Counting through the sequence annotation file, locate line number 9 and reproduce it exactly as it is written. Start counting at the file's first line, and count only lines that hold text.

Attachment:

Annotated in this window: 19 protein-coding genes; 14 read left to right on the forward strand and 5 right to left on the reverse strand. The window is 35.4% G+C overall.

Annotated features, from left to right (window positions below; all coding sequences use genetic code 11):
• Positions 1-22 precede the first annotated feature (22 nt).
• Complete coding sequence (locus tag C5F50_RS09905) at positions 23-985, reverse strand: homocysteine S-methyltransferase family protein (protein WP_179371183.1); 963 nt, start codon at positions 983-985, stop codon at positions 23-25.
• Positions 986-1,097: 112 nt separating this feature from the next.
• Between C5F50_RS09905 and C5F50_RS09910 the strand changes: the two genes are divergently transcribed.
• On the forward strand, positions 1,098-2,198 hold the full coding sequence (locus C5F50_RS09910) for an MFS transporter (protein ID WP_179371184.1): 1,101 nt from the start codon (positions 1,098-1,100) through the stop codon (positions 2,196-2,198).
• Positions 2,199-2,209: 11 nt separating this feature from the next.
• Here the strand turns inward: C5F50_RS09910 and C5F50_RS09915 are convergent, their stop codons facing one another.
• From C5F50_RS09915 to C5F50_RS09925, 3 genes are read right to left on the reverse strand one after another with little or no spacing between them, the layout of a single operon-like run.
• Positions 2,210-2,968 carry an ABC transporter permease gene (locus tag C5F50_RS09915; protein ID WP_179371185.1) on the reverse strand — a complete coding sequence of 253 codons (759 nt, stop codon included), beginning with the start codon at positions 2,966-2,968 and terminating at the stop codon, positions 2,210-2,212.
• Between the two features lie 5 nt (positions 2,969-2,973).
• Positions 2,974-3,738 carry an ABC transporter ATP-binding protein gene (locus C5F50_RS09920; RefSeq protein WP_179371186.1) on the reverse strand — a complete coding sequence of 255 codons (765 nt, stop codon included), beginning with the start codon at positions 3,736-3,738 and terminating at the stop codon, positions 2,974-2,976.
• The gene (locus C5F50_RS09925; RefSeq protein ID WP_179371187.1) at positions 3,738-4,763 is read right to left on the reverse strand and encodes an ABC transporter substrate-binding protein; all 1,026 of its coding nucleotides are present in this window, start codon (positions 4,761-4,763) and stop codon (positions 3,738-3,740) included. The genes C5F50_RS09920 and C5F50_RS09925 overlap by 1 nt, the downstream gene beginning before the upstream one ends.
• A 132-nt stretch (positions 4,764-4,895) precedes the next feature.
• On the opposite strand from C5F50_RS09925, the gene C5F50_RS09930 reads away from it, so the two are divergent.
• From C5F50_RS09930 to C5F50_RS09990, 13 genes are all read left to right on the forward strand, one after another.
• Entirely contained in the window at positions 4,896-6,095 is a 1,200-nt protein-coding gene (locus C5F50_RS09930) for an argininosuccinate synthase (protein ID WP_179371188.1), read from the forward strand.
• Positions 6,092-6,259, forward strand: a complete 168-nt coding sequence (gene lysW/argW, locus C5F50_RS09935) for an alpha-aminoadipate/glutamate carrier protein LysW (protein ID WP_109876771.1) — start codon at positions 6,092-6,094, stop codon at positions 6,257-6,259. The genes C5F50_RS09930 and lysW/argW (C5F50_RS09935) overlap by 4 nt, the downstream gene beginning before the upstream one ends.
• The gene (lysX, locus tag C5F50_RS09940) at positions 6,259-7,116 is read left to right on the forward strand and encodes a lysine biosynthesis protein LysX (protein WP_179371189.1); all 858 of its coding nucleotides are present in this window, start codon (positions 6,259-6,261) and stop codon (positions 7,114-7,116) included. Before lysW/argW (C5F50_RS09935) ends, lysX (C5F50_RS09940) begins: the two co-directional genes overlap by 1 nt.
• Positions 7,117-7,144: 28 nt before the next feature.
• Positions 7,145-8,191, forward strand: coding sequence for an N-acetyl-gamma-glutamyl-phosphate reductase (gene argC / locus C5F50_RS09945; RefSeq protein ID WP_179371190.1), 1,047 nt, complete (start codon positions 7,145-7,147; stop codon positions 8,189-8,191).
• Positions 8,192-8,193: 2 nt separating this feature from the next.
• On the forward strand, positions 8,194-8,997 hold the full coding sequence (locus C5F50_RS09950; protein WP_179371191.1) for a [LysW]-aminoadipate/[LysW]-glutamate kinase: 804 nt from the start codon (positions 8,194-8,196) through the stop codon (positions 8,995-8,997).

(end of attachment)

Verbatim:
• Here the strand turns inward: C5F50_RS09910 and C5F50_RS09915 are convergent, their stop codons facing one another.